John’s Talk:

“Through using my personal ‘story’, this presentation will outline how libraries can support LGBTQ people, especially in their coming out, and will emphasize their positive role in people’s lives.”

Surat-Shaan Knan (Liberal Judaism) – Twilight People: Stories of Faith and Gender Beyond the Binary – Pop Up Exhibition


On Sunday Surat-Shaan Knan will talk to us about the Twilight People projectBritain’s first and only source of trans & faith history and heritage. This hidden history explores the intersection of trans and faith identity via oral history, photography and film. The collection is now at the London Metropolitan Archives; its legacy is still growing and developing, e.g. book publication.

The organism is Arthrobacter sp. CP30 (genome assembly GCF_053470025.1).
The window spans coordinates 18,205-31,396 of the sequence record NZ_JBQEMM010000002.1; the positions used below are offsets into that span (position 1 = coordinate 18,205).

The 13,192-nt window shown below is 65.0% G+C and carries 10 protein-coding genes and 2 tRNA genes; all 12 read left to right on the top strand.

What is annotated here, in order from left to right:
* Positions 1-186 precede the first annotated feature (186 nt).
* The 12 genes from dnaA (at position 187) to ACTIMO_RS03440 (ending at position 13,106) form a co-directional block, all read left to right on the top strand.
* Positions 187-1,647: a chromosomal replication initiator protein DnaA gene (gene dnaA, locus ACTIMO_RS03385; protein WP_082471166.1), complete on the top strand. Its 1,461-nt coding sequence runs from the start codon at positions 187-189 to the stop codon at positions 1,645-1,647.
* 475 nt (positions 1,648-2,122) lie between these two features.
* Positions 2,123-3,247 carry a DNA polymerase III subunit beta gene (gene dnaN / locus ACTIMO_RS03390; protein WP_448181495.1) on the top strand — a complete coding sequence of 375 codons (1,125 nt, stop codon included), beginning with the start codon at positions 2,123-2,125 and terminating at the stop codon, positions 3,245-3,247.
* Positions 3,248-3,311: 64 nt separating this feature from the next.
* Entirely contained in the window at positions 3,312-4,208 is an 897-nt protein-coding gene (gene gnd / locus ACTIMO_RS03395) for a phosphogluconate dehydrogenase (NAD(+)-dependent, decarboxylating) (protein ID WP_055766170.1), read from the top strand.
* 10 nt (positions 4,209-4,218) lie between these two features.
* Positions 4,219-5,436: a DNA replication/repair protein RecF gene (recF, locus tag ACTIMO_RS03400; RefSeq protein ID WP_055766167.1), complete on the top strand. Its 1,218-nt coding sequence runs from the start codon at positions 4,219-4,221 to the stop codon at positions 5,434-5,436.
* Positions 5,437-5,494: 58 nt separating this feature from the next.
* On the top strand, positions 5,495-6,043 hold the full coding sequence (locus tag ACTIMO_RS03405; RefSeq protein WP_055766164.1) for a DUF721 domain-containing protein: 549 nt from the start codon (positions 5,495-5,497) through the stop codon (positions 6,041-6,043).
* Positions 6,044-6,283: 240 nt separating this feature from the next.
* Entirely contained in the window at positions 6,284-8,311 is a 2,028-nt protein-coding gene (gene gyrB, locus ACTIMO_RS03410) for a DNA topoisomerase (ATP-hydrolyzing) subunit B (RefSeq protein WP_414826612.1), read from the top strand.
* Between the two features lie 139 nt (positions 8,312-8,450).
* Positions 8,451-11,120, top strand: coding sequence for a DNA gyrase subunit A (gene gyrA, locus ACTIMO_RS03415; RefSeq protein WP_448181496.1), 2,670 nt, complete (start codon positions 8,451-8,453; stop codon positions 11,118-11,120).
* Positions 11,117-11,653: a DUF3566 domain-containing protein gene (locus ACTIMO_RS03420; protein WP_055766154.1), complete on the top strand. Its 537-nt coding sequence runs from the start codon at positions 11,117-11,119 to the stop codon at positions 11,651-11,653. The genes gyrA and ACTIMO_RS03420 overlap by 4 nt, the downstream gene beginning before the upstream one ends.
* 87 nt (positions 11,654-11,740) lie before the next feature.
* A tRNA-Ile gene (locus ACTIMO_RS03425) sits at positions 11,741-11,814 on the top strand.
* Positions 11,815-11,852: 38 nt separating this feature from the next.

The Twilight People pop-up exhibition will be on display (free) at Exeter Central Library, Castle Street, EX4 3PQ on:

Saturday 11th February, 09.00 – 17.00

Sunday 12th February, 12.00 – 16.00

The Multi-faith initiative Twilight People was supported by the Lottery Heritage Fund from 2014 to 2016 and proudly hosted by Liberal Judaism. For more, please go to:

Find out more about Surat-Shaan Knan’s new project, Rainbow Pilgrims: The Rites and Passages of LGBTQI Migrants in Britain.

Surat-Shaan Knan works for the Liberal Jewish movement UK and is a campaigner for faith related LGBTQI+ issues. Shaan is the founder and manager of the landmark Heritage Lottery Fund supported projects Rainbow Jews , Twilight People and most recently Rainbow Pilgrims. Shaan is a proud member of the Stonewall Trans Advisory Group, and actively involved in the Global Interfaith Network GIN SSOGIEs. Shaan is a non-binary trans activist from a mixed heritage. He blogs on LGBTQI+ and faith issues for Jewish News UK.